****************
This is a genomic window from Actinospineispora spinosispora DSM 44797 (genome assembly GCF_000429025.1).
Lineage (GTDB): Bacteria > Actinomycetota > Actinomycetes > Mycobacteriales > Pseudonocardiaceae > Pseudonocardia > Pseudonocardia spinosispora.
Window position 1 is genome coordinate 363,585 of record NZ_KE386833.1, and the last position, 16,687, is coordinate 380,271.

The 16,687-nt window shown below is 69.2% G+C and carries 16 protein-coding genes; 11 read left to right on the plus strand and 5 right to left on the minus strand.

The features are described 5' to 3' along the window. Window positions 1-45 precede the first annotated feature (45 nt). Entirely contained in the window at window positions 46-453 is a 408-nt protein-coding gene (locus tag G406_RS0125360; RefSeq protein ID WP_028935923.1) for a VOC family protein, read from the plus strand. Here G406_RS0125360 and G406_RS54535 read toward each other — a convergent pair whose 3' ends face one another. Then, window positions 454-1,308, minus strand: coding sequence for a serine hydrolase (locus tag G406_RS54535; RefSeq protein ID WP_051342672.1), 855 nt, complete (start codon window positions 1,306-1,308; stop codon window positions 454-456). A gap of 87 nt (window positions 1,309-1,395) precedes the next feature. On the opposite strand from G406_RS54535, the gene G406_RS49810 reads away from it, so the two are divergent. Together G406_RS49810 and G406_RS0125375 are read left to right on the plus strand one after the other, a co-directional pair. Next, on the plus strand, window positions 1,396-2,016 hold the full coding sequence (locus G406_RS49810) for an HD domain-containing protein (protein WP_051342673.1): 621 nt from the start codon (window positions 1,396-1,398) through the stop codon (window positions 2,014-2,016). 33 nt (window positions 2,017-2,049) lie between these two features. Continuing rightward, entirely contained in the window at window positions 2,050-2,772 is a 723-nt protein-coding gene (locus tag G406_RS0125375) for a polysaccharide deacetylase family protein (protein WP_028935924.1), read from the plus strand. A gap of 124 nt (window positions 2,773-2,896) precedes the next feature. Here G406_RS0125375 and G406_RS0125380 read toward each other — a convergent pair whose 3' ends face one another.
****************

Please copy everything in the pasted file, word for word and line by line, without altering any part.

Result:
This is a genomic window from Actinospineispora spinosispora DSM 44797 (genome assembly GCF_000429025.1).
Lineage (GTDB): Bacteria > Actinomycetota > Actinomycetes > Mycobacteriales > Pseudonocardiaceae > Pseudonocardia > Pseudonocardia spinosispora.
Window position 1 is genome coordinate 363,585 of record NZ_KE386833.1, and the last position, 16,687, is coordinate 380,271.

The 16,687-nt window shown below is 69.2% G+C and carries 16 protein-coding genes; 11 read left to right on the plus strand and 5 right to left on the minus strand.

The features are described 5' to 3' along the window. Window positions 1-45 precede the first annotated feature (45 nt). Entirely contained in the window at window positions 46-453 is a 408-nt protein-coding gene (locus tag G406_RS0125360; RefSeq protein ID WP_028935923.1) for a VOC family protein, read from the plus strand. Here G406_RS0125360 and G406_RS54535 read toward each other — a convergent pair whose 3' ends face one another. Then, window positions 454-1,308, minus strand: coding sequence for a serine hydrolase (locus tag G406_RS54535; RefSeq protein ID WP_051342672.1), 855 nt, complete (start codon window positions 1,306-1,308; stop codon window positions 454-456). A gap of 87 nt (window positions 1,309-1,395) precedes the next feature. On the opposite strand from G406_RS54535, the gene G406_RS49810 reads away from it, so the two are divergent. Together G406_RS49810 and G406_RS0125375 are read left to right on the plus strand one after the other, a co-directional pair. Next, on the plus strand, window positions 1,396-2,016 hold the full coding sequence (locus G406_RS49810) for an HD domain-containing protein (protein WP_051342673.1): 621 nt from the start codon (window positions 1,396-1,398) through the stop codon (window positions 2,014-2,016). 33 nt (window positions 2,017-2,049) lie between these two features. Continuing rightward, entirely contained in the window at window positions 2,050-2,772 is a 723-nt protein-coding gene (locus tag G406_RS0125375) for a polysaccharide deacetylase family protein (protein WP_028935924.1), read from the plus strand. A gap of 124 nt (window positions 2,773-2,896) precedes the next feature. Here G406_RS0125375 and G406_RS0125380 read toward each other — a convergent pair whose 3' ends face one another.